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Why Miami’s Civic Health is Lowest in Nation - And the Twin Cities is Tops

January 24, 2011
MIAMI, FL – January 24, 2011 – A new report released today shows Miami is the least civically engaged in the country compared to Minneapolis-St. Paul, the most engaged metropolitan area. The report helps to shed light on the contributing factors behind each city’s civic engagement in an effort to improve civic health. Researchers say that while the two areas differ demographically those differences do not explain the gap between their civic engagements.

The report, entitled A Tale of Two Cities: Civic Heath in Miami and Minneapolis-St. Paul, traces the factors of civic health, measured by civic indicators like volunteering, community engagement, voter turn out, and one-on-one interactions with neighbors, in Minneapolis-St. Paul and Miami and found that on in terms of civic health, the Twin Cities are well above the United States average, whereas Miami is well below. The report follows the September release of the report Civic Life in America: Key Findings on the Civic Health of the Nation, released jointly by NCoC and the Corporation for National and Community Service, which provides an annual measure of civic habits, much as the government measures economic behavior.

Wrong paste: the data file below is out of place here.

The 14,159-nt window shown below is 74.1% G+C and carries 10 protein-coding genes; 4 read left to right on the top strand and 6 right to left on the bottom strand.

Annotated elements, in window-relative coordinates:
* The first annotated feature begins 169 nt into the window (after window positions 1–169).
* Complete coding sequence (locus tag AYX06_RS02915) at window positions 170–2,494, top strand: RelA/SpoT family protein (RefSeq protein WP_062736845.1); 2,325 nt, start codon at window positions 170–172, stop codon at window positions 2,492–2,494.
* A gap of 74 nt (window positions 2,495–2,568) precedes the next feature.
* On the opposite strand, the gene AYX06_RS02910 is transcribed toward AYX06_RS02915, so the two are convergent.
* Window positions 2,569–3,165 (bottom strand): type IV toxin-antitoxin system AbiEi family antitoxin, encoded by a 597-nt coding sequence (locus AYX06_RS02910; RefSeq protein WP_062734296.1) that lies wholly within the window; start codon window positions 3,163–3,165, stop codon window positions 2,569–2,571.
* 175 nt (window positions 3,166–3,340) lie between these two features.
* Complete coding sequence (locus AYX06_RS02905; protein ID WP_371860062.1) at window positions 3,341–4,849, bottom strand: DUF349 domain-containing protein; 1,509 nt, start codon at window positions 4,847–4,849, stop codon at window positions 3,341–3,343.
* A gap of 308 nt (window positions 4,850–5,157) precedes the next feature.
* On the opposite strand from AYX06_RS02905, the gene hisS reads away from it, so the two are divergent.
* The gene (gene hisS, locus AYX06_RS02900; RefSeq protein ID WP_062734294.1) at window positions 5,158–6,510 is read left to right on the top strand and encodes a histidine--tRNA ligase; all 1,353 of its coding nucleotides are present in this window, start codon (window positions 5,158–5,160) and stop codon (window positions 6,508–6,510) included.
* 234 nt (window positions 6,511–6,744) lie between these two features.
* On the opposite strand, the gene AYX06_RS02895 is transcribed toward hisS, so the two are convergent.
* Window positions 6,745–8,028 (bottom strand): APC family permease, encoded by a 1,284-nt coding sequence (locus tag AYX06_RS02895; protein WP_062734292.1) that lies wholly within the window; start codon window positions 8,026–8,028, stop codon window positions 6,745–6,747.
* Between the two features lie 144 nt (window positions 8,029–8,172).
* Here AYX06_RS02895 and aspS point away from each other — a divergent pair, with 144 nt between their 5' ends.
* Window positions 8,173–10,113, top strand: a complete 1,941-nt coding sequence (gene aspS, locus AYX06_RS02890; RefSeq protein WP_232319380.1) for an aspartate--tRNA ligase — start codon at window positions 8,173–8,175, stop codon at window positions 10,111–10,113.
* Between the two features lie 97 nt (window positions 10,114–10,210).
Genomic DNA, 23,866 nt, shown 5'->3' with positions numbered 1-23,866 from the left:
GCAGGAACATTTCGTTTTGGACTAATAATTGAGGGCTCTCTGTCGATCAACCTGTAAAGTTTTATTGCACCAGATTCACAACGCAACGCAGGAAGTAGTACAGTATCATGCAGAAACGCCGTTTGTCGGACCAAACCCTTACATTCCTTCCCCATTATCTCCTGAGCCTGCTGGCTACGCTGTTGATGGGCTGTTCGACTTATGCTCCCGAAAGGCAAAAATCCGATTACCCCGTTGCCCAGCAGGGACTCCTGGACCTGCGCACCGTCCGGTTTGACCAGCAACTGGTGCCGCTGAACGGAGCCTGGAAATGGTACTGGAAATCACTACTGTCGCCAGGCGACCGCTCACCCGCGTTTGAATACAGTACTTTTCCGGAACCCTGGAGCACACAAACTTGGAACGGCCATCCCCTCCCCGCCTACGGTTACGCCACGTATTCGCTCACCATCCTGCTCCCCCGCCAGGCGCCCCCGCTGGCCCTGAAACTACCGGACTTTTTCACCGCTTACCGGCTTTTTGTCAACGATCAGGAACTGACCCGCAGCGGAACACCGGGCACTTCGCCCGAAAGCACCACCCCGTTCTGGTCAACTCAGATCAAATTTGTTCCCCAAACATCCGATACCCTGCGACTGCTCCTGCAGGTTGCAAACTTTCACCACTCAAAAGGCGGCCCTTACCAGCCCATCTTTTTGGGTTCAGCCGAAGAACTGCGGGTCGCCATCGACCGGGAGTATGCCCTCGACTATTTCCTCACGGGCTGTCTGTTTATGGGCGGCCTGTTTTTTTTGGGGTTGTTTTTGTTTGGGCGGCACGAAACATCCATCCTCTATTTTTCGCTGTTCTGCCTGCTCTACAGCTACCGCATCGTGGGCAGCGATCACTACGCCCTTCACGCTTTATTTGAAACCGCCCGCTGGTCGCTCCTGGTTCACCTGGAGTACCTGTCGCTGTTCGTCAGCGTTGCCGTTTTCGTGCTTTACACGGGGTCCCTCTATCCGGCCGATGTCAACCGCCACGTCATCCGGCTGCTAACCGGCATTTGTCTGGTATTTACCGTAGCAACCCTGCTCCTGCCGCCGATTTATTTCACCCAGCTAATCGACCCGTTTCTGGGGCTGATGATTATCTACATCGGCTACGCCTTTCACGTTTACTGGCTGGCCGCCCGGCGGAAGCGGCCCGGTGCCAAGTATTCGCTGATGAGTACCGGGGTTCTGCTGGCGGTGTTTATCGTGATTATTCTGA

Key Findings
While the two metropolitan areas differ in many ways, including the demographics of their populations, the report found that these differences do not explain the disparities in their civic engagement. In both communities and nationwide, people with more education and income typically engage more in civic affairs. However when comparing the Twin Cities with Miami, individuals in Minneapolis-St. Paul who are in the lowest income group are more likely to be civically involved than are people in the wealthiest tier in Miami. Further, an individual with a high school education in Minneapolis-St. Paul is about as likely to be engaged as an individual with a college education in Miami. These findings indicate that the somewhat higher levels of income and educational attainment in the Twin Cities cannot explain why that community is so much more civically engaged.

Harry Boyte, Director of the Center for Democracy and Citizenship at Augsburg College in Minneapolis, traced the Twin Cities relative success to “a culture of civic empowerment, which teaches the skills of collaborative work across differences, connects institutions to the life of communities, and generates a spirit of optimism that people can shape their future together.”

In taking a closer look at the differentiating factors that contribute to the culture of civic empowerment and civic health in Minneapolis-St. Paul versus Miami, researchers identified the following key areas:

Education in Minnesota appears to be more “civic.” In other words, the Twin Cities’ schools collaborate more with other community based educational institutions and engage adult citizens in ways that build their satisfaction and trust. While schools don’t perform better in the Twin Cities than those in South Florida, Twin City institutions do a better job of teaching specifically civic knowledge and connecting to other civic learning experiences in communities.